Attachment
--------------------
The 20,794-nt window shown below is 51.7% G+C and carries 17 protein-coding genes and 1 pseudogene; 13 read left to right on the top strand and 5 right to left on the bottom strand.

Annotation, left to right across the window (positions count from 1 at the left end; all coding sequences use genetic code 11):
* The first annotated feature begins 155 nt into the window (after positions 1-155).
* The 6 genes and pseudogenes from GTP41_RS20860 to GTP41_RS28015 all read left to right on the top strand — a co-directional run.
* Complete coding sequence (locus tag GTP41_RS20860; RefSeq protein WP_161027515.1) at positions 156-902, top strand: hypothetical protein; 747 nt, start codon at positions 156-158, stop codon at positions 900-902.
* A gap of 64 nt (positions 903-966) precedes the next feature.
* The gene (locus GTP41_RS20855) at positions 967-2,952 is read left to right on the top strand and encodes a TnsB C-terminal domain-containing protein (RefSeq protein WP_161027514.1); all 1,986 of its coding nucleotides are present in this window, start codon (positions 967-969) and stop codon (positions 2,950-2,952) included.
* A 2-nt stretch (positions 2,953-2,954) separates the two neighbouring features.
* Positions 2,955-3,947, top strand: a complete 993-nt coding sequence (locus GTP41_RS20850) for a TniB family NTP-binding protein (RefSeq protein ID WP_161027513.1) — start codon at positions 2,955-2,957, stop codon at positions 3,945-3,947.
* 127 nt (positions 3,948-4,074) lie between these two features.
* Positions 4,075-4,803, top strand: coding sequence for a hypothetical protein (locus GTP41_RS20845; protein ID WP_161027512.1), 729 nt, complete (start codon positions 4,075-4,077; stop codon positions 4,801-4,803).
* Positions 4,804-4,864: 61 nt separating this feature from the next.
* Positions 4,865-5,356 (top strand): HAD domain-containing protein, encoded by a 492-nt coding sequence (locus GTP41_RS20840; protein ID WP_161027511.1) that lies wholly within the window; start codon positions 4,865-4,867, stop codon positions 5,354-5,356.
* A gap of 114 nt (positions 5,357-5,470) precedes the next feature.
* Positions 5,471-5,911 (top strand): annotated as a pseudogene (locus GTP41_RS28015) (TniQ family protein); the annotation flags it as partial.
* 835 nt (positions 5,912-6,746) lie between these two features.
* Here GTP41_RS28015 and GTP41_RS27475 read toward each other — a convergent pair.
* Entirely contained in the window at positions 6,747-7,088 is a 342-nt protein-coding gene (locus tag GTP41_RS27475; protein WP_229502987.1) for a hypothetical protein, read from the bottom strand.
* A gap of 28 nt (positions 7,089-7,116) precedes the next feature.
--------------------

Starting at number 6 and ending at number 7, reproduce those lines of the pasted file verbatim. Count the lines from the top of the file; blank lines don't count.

* A gap of 64 nt (positions 903-966) precedes the next feature.
* The gene (locus GTP41_RS20855) at positions 967-2,952 is read left to right on the top strand and encodes a TnsB C-terminal domain-containing protein (RefSeq protein WP_161027514.1); all 1,986 of its coding nucleotides are present in this window, start codon (positions 967-969) and stop codon (positions 2,950-2,952) included.